Robotic exoskeleton helps regain limb function
26 February 2007
A robotic exoskeleton controlled by nerve signals
could help people with partial nervous system impairment to regain limb
University of Michigan researchers developed an ankle
exoskeleton and tested it on healthy subjects to measure how the device
affected ankle function. The results suggest promising applications
for rehabilitation and physical therapy, and a similar approach could be
used by other groups who develop such technology.
"This could benefit
stroke patients or patients with incomplete injuries of the spinal cord,"
said Daniel Ferris, associate professor in movement science at the
University of Michigan (UM). "For patients that can walk slowly, a brace
like this may help them walk faster and more effectively."
former UM doctoral student Keith Gordon, who is now a post-doctoral fellow
at the Rehabilitation Institute of Chicago, showed that the wearer of the UM
ankle exoskeleton could learn how to walk with the exoskeleton in about 30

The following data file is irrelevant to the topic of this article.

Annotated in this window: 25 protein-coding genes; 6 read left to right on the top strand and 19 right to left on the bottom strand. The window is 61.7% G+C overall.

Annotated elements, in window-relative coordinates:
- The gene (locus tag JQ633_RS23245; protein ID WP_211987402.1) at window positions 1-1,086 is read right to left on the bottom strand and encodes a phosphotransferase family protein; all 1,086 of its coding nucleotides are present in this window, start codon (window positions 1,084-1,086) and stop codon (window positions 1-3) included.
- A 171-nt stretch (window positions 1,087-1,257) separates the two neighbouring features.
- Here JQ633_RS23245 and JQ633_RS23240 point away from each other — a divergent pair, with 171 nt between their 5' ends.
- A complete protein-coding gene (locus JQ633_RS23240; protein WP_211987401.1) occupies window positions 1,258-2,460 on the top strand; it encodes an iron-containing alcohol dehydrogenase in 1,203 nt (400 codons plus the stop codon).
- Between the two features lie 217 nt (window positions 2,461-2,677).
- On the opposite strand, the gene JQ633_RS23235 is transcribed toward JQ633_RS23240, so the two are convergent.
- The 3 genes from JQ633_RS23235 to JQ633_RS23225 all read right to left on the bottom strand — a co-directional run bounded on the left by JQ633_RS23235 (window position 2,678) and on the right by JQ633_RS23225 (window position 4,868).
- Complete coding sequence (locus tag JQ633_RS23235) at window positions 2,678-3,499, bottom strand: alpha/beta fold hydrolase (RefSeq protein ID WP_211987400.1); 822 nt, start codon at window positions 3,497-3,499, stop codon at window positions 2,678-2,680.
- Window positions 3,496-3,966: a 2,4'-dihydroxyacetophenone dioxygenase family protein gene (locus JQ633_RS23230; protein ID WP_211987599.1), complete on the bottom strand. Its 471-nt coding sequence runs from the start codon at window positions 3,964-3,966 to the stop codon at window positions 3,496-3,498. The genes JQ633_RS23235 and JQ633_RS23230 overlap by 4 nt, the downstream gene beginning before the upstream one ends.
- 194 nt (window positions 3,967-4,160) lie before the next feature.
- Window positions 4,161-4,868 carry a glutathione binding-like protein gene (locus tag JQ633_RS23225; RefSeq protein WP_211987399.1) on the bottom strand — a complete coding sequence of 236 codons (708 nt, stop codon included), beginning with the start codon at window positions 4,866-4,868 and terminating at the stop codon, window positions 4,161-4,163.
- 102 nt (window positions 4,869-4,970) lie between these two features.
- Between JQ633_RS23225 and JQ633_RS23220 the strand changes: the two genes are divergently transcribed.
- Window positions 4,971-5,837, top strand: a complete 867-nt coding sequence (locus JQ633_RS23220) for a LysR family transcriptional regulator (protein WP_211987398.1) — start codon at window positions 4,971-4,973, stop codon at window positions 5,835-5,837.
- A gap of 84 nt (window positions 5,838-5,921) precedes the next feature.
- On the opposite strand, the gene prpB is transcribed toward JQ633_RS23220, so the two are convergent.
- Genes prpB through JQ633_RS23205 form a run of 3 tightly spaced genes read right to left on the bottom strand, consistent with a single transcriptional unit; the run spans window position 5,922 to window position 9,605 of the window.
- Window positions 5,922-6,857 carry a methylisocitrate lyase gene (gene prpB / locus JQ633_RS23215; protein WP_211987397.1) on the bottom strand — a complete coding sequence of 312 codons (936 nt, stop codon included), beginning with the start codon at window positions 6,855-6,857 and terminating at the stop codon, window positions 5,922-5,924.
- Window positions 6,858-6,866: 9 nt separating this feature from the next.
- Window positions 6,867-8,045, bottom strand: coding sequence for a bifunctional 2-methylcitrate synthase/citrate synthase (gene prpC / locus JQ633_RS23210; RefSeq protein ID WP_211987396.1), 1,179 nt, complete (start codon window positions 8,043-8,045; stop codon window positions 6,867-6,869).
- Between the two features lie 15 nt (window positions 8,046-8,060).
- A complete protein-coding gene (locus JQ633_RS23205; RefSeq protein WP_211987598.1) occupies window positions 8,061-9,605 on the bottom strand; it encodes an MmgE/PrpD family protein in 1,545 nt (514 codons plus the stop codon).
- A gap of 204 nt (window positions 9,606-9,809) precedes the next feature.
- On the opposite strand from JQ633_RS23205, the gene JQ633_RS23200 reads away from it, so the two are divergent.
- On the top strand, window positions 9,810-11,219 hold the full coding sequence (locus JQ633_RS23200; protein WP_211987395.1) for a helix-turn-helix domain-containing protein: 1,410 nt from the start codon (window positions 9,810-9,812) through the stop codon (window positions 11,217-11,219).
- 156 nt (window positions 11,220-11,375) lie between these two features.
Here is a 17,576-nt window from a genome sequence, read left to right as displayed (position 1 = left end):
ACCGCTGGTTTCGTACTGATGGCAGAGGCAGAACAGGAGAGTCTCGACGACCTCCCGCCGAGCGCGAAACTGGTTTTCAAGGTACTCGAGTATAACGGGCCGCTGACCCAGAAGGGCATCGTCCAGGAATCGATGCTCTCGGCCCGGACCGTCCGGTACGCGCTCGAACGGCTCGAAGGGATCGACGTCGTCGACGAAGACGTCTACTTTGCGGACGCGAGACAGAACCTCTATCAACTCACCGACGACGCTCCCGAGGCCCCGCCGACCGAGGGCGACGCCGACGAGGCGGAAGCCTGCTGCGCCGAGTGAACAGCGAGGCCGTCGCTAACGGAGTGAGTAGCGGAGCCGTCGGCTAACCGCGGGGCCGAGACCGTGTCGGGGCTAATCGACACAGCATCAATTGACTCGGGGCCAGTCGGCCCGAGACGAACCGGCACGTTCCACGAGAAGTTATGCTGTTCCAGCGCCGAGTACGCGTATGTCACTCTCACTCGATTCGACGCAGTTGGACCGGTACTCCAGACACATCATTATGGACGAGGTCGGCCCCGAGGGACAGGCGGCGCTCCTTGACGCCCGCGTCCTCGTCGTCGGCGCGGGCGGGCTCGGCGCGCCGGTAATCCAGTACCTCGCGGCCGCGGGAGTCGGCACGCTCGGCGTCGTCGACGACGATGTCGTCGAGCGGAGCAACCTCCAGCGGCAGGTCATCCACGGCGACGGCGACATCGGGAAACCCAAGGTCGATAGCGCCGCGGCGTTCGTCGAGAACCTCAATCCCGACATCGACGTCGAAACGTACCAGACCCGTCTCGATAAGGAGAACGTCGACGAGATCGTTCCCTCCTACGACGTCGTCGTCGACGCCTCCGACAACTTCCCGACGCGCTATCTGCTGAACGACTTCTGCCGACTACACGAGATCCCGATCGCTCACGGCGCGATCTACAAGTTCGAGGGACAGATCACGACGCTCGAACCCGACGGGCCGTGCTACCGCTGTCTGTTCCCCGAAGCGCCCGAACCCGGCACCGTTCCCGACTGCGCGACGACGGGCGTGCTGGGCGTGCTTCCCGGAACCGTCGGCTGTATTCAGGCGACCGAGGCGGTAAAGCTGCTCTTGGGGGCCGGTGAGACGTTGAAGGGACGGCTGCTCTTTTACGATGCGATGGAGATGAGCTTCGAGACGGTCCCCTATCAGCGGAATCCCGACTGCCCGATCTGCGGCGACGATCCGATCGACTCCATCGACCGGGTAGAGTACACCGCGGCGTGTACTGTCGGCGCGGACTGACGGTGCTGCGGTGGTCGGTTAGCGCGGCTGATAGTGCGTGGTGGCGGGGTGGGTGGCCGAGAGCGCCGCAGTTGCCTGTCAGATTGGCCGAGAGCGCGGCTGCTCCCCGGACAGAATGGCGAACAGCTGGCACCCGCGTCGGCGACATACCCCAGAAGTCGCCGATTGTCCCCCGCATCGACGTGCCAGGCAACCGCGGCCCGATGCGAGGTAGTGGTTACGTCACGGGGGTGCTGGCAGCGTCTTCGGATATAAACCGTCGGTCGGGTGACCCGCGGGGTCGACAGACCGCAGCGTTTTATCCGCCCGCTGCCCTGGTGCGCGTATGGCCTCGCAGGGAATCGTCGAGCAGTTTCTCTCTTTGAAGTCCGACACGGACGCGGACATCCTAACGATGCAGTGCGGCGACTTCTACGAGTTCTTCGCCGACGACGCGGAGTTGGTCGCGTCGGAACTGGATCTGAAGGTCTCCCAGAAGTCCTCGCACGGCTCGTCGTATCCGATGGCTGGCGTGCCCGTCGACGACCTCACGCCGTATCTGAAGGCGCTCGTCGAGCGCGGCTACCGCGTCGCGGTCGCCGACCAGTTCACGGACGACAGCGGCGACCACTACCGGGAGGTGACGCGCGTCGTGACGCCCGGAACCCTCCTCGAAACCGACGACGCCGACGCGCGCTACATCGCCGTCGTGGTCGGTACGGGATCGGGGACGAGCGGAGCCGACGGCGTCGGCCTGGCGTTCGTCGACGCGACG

minutes. Additionally, the wearer's nervous system retained the ability to
control the exoskeleton three days later.
In people with spinal injuries
or some neurological disorders, electrical signals sent by the brain to
control muscles don't arrive at full strength and are uncoordinated. In
addition, patients are less able to keep track of exactly where and how
their muscles move, which makes re-learning movement difficult.
robotic rehabilitative devices are worn by patients so that the limb is
moved by the brace, which receives its instructions from a computer. Such
devices use repetition to help force a movement pattern.
The University of
Michigan robotic exoskeleton works the opposite of these rehabilitation
aids. In the UM device, electrodes were attached to the wearer's leg and
those electrical signals received from the brain were translated into
movement by the exoskeleton.
"The (artificial) muscles are pneumatic. When
the computer gets the electrical signal from the (wearer's) muscle, it
increases the air pressure into the artificial muscle on the brace," Ferris
said. "Essentially the artificial muscle contracts with the person's
Initially the wearer's gait was disrupted because the mechanical power added
by the exoskeleton made the muscle stronger. However, in a relatively short
time, the wearers adapted to the new strength and used their muscles less
because the exoskeleton was doing more of the work. Their gait normalized
after about 30 minutes.
The next step is to test the device on patients
with impaired muscle function, Ferris said.
The complete paper, "Learning to Walk with a Robotic Ankle Exoskeleton"
is available online at the Journal of Biomechanics:
http://www.sciencedirect.com/science (link direct to article is too long